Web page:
My Parents Went to Occupy Wall Street, and all I got was this lousy sign

Last night my husband and I were in the city for an art opening, and we decided to head down to Wall Street to check out the occupation.  Zuccotti Park was much smaller than we had imagined it to be. Tucked-in amid blocks of buildings, the peaceful little gathering huddled in the shadows.  Meanwhile across the street, the extravagant, garish, brightly-lit construction of the ballsy “freedom” tower dominated OWS. Tourists lingered in awe at the gripping symbol of the fear that dictates our foreign policy and federal spending.  Several unabashed “Silverstein Properties” signs hung along the fencing. In the cool autumn air, we were feeling unusually happy and carefree, like a couple of rebellious teens, and my husband tried to write “pull it” on one of the signs, but the Sharpie ink magically evaporated on the weirdly smooth surface. Creepy.

In comparison, the sleepy little OWS group seemed pretty ineffective. We came away from the evening convinced of the futility of any movement against such a powerful and complete mechanism as the Military-Banking-Insurance Industry-run government that, like an abusive spouse, gets the best excuses from the very people it victimizes. It was late-ish, around 10PM, and most of the protesters were already abed. In the daylight maybe things are livelier and more impressive. While we were there, there was only a small meeting going on in one corner about the OWS budget. As at any co-op board meeting, too much time was spent of deliberating whether or not so-and-so should be reimbursed for paint supplies or batteries and etc. My husband and I voted, he yea I nay, then we strolled arm-in-arm around the camp a couple of times, checking out the tents, tarps, and the guy at the anarchist information table whose sign read, “Vote for Nobody” which seemed pretty unnecessary, since the US already has  lower voter turn-out than any other industrialized country in the world, lower than some African countries where you get shot for turning up at the polling sites.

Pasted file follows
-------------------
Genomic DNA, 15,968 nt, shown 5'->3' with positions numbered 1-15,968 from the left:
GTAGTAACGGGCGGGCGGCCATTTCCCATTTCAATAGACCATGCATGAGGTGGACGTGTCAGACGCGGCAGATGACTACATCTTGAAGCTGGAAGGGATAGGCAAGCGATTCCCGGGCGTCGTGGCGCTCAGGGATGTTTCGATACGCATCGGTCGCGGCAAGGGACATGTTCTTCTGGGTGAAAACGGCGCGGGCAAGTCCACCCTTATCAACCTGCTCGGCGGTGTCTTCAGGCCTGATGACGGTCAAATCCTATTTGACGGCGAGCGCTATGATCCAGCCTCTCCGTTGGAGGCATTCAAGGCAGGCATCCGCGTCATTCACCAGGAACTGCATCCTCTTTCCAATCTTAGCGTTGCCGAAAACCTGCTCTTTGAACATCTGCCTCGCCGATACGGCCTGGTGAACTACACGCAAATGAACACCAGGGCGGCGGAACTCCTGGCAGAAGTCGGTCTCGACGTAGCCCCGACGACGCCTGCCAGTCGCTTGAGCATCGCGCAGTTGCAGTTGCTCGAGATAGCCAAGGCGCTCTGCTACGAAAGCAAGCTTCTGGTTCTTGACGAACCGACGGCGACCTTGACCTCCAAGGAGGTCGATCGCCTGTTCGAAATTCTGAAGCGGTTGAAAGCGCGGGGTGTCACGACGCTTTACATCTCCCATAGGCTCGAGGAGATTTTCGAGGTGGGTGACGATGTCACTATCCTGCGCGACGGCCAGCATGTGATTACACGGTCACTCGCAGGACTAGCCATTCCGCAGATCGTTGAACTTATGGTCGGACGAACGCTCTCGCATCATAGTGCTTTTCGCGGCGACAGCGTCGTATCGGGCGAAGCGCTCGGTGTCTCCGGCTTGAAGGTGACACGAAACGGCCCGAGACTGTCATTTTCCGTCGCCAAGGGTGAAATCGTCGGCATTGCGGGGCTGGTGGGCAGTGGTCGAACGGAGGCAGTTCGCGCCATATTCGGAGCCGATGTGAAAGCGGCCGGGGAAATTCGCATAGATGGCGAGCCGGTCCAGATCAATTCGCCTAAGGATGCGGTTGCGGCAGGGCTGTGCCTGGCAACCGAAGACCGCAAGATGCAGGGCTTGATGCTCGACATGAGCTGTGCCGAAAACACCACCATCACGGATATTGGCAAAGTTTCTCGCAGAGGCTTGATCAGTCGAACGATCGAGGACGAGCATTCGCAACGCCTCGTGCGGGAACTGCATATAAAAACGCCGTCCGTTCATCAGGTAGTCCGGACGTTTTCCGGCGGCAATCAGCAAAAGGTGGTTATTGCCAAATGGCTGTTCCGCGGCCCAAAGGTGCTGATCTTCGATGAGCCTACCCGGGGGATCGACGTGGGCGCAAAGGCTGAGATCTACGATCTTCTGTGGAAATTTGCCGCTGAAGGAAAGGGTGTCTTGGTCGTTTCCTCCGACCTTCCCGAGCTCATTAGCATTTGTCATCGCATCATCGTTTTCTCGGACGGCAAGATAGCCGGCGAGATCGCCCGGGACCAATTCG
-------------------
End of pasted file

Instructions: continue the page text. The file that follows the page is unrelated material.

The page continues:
Occasionally we made knowing eye-contact with other couples like us, bathed and combed, taking in the sights. Although we are honestly interested in the political and economic issues that have prompted the occupation, we nevertheless fell into being mere tourists gawking at spectacle. I couldn’t help but think about the money that might be made off activist-tourism souvenirs.  The camp includes a DIY sign-making station and I made the sign my son is holding in the picture. I bet I could get $4 a sign. O darn.  Was I not supposed to think that?  That’s the sort of thing you start worrying about when you are down at OWS.  But, I hope, this is a very unfair characterization. Anarchists and communists are relatively rare, right?  And I hope that they all realize, despite the many “corporate greed” themed signs, that some corporations make useful products, share profits with employees, pay their CEOs equitable salaries, and are not enormous monopolies capable of dictating government policies. Power corrupts, be it economic power or government power.  We can’t put the blame on corporations for the way they have taken over our poor innocent government.  We suck as a country. We the people. We have mindlessly consumed the garbage that has been fed to us for decades and now we are paying for it.